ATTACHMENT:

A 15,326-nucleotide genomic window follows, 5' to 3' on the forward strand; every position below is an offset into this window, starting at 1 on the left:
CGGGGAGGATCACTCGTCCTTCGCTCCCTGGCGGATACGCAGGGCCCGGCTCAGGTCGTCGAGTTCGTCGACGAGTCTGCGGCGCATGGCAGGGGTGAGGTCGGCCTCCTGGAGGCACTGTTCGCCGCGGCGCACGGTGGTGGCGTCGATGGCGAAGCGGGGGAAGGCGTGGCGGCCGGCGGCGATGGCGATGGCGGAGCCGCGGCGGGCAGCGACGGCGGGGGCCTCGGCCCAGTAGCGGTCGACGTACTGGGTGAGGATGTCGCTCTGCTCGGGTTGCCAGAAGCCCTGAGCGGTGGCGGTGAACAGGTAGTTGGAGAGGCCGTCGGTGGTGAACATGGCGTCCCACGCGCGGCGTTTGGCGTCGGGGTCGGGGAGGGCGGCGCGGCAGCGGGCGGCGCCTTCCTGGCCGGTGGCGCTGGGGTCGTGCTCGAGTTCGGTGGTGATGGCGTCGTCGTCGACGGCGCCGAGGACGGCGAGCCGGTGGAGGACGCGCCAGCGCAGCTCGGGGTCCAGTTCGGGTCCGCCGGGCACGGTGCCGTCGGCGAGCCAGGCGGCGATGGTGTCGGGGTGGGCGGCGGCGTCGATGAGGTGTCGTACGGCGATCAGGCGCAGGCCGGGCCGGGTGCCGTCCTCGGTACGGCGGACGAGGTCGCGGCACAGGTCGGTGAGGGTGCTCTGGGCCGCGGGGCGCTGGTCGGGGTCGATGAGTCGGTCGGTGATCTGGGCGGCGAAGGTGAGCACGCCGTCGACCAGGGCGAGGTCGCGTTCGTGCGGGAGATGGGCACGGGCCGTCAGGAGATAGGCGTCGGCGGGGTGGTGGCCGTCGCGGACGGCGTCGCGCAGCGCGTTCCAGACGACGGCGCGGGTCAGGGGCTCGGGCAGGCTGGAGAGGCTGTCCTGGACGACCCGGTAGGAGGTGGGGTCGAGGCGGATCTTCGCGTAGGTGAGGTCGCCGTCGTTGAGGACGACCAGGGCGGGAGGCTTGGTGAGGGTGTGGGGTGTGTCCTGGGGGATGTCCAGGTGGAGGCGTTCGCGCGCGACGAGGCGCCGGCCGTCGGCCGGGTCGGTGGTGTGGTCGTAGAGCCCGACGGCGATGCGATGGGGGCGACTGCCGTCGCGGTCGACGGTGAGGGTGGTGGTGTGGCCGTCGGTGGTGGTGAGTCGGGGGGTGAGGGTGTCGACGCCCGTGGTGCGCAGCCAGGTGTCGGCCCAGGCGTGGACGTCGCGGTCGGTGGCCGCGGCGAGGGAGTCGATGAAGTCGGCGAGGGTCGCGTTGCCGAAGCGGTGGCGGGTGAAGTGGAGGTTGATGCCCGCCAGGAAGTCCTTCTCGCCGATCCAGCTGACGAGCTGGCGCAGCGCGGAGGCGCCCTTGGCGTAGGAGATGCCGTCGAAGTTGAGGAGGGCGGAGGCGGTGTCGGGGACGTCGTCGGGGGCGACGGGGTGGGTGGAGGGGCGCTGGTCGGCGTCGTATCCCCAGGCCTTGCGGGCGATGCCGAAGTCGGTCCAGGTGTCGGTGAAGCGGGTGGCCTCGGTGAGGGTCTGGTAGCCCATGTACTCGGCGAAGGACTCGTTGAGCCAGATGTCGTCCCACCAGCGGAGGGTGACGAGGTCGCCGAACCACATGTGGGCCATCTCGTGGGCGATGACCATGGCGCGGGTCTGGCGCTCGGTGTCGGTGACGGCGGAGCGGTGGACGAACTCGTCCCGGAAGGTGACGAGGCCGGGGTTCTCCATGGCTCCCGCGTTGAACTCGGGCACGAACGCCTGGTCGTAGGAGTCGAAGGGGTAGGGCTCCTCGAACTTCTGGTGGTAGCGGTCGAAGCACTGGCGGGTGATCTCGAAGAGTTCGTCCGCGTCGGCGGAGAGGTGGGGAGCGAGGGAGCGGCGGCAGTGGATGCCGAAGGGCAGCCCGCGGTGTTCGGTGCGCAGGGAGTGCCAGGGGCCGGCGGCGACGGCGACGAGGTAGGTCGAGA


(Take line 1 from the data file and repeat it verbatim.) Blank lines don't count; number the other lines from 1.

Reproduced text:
A 15,326-nucleotide genomic window follows, 5' to 3' on the forward strand; every position below is an offset into this window, starting at 1 on the left: